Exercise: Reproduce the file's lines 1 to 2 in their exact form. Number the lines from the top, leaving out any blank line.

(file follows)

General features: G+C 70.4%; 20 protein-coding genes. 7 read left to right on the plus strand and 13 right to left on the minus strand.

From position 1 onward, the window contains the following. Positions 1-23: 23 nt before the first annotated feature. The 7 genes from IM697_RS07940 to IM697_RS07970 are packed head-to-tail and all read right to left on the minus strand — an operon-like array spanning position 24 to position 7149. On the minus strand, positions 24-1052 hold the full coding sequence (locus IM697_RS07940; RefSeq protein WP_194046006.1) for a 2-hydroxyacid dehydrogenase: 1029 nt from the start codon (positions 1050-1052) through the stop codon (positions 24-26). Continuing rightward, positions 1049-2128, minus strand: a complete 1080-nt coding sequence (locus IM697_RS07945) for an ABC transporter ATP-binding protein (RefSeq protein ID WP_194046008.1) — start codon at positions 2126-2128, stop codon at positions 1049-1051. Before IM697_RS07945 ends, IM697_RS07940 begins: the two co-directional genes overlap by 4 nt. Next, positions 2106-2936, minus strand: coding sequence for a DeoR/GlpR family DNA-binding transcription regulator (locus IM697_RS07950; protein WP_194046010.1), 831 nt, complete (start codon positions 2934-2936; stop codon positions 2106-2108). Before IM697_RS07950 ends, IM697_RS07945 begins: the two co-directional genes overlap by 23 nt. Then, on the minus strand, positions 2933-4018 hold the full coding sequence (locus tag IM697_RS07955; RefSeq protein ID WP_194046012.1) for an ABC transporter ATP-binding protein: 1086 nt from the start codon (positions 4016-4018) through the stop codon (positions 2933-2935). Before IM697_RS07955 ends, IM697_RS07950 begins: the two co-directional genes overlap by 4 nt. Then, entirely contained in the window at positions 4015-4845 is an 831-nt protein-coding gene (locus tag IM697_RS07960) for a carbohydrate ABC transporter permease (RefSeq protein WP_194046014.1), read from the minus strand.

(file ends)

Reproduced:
General features: G+C 70.4%; 20 protein-coding genes. 7 read left to right on the plus strand and 13 right to left on the minus strand.

From position 1 onward, the window contains the following. Positions 1-23: 23 nt before the first annotated feature. The 7 genes from IM697_RS07940 to IM697_RS07970 are packed head-to-tail and all read right to left on the minus strand — an operon-like array spanning position 24 to position 7149. On the minus strand, positions 24-1052 hold the full coding sequence (locus IM697_RS07940; RefSeq protein WP_194046006.1) for a 2-hydroxyacid dehydrogenase: 1029 nt from the start codon (positions 1050-1052) through the stop codon (positions 24-26). Continuing rightward, positions 1049-2128, minus strand: a complete 1080-nt coding sequence (locus IM697_RS07945) for an ABC transporter ATP-binding protein (RefSeq protein ID WP_194046008.1) — start codon at positions 2126-2128, stop codon at positions 1049-1051. Before IM697_RS07945 ends, IM697_RS07940 begins: the two co-directional genes overlap by 4 nt. Next, positions 2106-2936, minus strand: coding sequence for a DeoR/GlpR family DNA-binding transcription regulator (locus IM697_RS07950; protein WP_194046010.1), 831 nt, complete (start codon positions 2934-2936; stop codon positions 2106-2108). Before IM697_RS07950 ends, IM697_RS07945 begins: the two co-directional genes overlap by 23 nt. Then, on the minus strand, positions 2933-4018 hold the full coding sequence (locus tag IM697_RS07955; RefSeq protein ID WP_194046012.1) for an ABC transporter ATP-binding protein: 1086 nt from the start codon (positions 4016-4018) through the stop codon (positions 2933-2935). Before IM697_RS07955 ends, IM697_RS07950 begins: the two co-directional genes overlap by 4 nt. Then, entirely contained in the window at positions 4015-4845 is an 831-nt protein-coding gene (locus tag IM697_RS07960) for a carbohydrate ABC transporter permease (RefSeq protein WP_194046014.1), read from the minus strand.